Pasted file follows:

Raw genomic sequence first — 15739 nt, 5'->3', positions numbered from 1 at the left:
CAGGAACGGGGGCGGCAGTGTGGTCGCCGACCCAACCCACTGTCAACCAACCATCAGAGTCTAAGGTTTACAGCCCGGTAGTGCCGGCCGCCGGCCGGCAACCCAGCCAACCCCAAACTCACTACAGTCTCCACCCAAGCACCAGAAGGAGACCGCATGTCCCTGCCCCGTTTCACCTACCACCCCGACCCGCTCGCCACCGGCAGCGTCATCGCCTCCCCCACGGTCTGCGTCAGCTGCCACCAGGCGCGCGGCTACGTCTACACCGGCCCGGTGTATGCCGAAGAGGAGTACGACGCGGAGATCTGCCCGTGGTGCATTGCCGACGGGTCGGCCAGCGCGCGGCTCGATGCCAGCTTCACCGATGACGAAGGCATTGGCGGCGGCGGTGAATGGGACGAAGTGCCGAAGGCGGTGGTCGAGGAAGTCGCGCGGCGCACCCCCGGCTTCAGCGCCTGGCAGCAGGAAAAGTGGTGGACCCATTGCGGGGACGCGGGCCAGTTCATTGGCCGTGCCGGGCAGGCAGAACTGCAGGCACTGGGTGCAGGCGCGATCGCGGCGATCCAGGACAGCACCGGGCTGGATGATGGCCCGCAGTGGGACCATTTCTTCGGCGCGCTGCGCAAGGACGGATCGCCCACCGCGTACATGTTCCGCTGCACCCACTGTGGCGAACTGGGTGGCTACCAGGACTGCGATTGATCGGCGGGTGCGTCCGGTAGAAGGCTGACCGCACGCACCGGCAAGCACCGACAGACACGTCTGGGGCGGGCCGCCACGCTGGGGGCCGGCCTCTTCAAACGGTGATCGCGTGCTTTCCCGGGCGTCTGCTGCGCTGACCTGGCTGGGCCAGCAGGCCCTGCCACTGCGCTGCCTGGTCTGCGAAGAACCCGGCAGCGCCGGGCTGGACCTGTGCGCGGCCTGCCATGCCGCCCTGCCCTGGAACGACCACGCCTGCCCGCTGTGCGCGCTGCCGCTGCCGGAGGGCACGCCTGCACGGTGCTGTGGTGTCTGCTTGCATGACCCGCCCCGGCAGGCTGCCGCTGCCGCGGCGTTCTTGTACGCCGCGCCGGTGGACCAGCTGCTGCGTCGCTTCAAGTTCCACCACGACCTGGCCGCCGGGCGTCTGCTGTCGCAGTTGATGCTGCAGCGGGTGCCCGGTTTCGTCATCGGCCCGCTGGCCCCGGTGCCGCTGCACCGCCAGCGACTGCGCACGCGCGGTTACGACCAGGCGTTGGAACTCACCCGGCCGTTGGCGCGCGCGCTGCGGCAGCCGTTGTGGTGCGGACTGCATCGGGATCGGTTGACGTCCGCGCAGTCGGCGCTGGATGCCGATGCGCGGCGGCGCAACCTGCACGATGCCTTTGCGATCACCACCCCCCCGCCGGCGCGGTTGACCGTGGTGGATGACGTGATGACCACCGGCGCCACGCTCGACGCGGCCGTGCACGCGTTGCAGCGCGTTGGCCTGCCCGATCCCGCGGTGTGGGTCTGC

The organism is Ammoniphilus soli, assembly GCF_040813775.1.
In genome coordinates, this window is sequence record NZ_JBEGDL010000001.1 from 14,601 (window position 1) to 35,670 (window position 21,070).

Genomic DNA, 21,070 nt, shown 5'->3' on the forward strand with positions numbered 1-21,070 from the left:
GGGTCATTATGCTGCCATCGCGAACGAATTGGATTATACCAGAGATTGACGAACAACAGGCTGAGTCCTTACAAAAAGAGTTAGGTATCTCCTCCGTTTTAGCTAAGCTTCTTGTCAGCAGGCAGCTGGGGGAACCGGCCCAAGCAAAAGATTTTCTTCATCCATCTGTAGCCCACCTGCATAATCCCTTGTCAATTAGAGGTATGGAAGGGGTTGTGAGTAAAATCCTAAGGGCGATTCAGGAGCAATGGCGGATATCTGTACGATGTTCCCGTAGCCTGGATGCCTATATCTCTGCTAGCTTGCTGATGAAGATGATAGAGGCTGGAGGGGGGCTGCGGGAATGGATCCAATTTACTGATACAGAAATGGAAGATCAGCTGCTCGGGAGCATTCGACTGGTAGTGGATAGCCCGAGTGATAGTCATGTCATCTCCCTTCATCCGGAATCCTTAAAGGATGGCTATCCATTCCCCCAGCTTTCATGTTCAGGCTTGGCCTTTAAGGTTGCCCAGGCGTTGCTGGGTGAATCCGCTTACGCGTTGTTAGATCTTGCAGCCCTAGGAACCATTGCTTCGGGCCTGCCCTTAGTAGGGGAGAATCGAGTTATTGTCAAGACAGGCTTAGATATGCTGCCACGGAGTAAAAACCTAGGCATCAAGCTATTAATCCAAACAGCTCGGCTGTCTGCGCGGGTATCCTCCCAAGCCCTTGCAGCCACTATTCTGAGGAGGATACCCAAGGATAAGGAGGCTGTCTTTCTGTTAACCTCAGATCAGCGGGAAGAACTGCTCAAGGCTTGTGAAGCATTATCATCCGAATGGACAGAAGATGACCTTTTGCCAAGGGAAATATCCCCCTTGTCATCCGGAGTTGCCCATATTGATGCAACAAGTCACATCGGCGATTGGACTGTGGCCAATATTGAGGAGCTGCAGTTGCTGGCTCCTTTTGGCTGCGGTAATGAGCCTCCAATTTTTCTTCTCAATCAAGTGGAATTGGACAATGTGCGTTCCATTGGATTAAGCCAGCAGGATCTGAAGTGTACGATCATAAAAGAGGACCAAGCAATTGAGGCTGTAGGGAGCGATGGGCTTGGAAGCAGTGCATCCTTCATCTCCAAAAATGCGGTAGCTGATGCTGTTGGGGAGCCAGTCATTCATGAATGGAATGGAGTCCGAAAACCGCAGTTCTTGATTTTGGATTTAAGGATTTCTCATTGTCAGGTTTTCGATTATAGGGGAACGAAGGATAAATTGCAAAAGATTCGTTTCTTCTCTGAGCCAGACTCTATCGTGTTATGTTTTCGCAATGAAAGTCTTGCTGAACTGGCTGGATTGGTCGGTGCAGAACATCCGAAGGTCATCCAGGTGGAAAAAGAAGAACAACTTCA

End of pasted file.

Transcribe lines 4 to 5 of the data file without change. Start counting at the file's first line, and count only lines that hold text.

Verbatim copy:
In genome coordinates, this window is sequence record NZ_JBEGDL010000001.1 from 14,601 (window position 1) to 35,670 (window position 21,070).

Genomic DNA, 21,070 nt, shown 5'->3' on the forward strand with positions numbered 1-21,070 from the left: